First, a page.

Washington’s Industrial Insurance Act provides for our state’s workers’ compensation system. The Industrial Insurance Act (“IIA”) “is based on a compromise between workers and employers, under which workers become entitled to speedy and sure relief, while employers are immunized from common law responsibility.” Nelson v. Dep’t. of Labor & Indus., 198 Wash. App. 101, 110 (Div. 2 2017) (quoting Flanigan v. Dep’t of Labor & Indus., 123 Wash.2d 418, 422, 869 P.2d 14 (1994)). In other words, workers generally cannot sue their employers or their co-employees (workers who share the same common employer), but injured workers are supposed to obtain benefits for indemnity (lost wages and lost earning power) as well as “proper and necessary” medical treatment.
How is the Industrial Insurance Act supposed to be construed by the courts?
All doubts with respect to the interpretation of the IIA are to be resolved in favor of injured workers. Dennis v. Dep’t of Labor & Indus., 109 Wn2d 467, 470, 475 P.2d 1295 (1987). The “overarching objective” of the IIA, Title 51 RCW is to reduce to a minimum “the suffering and economic loss arising from injuries and/or death occurring in the course of employment.” Cockle v. Dep’t of Labor & Indus., 142 Wn.2d 801, 822, 16 P.3d 583 (2001)(quoting RCW 51.12.010). The point here is that the workers’ compensation system is intended to benefit workers. Too often, the defense interests and even certain industrial appeals judges fail to fully appreciate that there’s almost a “tie goes to the runner” aspect intended in workers’ compensation matters. A true tie is not a win for the worker since a worker must prove their case by a “preponderance” of evidence. The Industrial Insurance Act is remedial in nature, so like all remedial statutes, it must be interpreted liberally by the courts to affect the benefits the legislature has intended.
What are the purposes of the Industrial Insurance Act?
Washington’s workers’ compensation system expressly recognizes its purposes to support the welfare of injured workers by securing “sure and certain relief for workers, injured in their work, and their families and dependents…regardless of fault and to the exclusion of every other remedy, proceeding or compensation, except as otherwise provided” by the Act, RCW 51.04.010; to achieve the “best outcomes for injured workers,” RCW 51.04.062; to “reduce to a minimum the suffering and economic loss arising from injuries and/or death occurring in the course of employment,” RCW 51.12.010; to “prevent disability…and loss of family income,” RCW 51.36.010; to “enable the injured worker to become employable at gainful employment,” RCW 51.32.095; and to achieve all of these ends in the long term, “to restore the injured worker as nearly as possible to the condition of self-support as an able-bodied worker,” RCW 51.32.055(1). In other words, injured workers have a statutory right to be compensated for their work-related injuries and to obtain the medical benefits that will truly heal them.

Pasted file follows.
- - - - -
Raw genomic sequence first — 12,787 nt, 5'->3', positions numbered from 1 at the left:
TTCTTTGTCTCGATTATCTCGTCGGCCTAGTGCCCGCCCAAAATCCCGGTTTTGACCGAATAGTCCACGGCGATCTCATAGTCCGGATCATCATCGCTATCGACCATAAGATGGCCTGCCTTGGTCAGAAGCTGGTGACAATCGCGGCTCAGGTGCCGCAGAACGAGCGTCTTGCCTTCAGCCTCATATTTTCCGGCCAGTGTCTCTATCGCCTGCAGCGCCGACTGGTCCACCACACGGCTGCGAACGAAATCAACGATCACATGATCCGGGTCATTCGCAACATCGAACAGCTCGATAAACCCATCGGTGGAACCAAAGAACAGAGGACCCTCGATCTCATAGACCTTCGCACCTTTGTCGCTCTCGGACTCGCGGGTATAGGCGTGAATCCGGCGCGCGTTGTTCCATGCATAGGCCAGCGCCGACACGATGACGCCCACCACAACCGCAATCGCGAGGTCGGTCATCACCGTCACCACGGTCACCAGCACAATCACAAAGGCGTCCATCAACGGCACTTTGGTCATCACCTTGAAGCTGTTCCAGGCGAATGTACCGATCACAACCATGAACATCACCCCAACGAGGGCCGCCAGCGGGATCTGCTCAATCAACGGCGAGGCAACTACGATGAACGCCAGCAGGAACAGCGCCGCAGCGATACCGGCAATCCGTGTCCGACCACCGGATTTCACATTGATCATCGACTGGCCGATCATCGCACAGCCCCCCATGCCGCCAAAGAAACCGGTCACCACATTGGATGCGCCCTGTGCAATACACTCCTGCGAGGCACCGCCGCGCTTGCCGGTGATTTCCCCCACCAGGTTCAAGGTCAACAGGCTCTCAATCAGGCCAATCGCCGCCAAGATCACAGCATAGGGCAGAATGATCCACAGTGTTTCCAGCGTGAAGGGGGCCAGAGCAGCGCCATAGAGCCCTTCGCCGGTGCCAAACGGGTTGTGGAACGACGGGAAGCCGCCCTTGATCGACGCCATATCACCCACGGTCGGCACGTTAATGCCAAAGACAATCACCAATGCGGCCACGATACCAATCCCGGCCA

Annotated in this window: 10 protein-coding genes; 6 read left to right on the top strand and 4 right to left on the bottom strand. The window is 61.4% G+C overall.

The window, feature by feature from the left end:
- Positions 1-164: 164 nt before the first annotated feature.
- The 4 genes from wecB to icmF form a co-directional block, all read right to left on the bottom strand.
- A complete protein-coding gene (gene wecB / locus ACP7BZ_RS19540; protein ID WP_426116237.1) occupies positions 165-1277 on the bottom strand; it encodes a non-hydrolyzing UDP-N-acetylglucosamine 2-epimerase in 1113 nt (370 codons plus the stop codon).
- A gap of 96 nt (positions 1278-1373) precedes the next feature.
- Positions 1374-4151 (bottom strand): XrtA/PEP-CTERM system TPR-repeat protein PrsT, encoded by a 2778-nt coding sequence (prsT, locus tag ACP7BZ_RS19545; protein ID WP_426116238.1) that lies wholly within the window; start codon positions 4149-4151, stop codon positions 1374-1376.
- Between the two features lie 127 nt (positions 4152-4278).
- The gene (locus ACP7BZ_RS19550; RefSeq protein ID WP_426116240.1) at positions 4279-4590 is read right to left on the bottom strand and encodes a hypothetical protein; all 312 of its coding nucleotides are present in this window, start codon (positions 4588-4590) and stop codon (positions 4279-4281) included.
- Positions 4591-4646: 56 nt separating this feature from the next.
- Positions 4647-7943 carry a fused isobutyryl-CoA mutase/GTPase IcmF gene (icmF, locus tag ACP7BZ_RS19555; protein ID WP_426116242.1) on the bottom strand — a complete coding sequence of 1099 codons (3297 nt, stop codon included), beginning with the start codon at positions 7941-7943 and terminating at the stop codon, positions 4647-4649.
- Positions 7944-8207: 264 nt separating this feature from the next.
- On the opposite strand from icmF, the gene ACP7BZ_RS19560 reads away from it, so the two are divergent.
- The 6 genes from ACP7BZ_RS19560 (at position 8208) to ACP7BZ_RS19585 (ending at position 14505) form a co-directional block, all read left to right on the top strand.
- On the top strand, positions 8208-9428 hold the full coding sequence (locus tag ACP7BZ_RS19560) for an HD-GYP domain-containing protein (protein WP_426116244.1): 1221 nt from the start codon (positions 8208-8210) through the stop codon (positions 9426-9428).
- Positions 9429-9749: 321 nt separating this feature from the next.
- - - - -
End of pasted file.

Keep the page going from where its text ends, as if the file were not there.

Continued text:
What should I do if I’ve been Improperly Denied Workers’ Compensation Benefits?
If you believe you have not been provided all that is intended by Washington’s workers’ compensation system and the Industrial Insurance Act, call the dedicated and experienced workers’ compensation attorneys of Washington Law Center for immediate assistance. We’ve been successful in collecting millions of dollars in benefits for injured workers, as well as forcing employers and the state of Washington to supply the proper and necessary medical treatments. We work on a contingent-fee basis (we don’t collect attorney fees unless we are handing you money at the same time), and we literally have no fear of the state of Washington, of Boeing, or any other large self-insured employer. Their attorneys are NOT better than ours. We regularly beat anyone and everyone we face in court.
Do you have a claim for back-due time loss that the state or Self-Insured Employer is telling you cannot be allowed?
Are you being denied medical benefits based on a bogus assessment that your condition is “pre-existing?”
Are you being told you can return to work when you know what exertions work requires and you know your body can’t actually return to work?
These are common shams consistently destroyed by our dedicated litigators. No other firm matches our capability and reach given that we are the only workers’ compensation law firm with physical offices in King, Pierce, and Spokane counties, literally representing Washington’s injured workers both across our state and nationwide. Our attorneys can and will fly out-of-state to take depositions when necessary. We also front most litigation costs and expenses. We are the best workers’ compensation attorneys to represent your case.
Call us for a free telephone or in-office consultation today.
Spencer Parr is an attorney/partner at Washington Law Center who works with Washington labor & industries, social security disability, & time-loss benefits. He is experienced in working all across the US as he has worked cases in Washington, California, New York, & Arizona.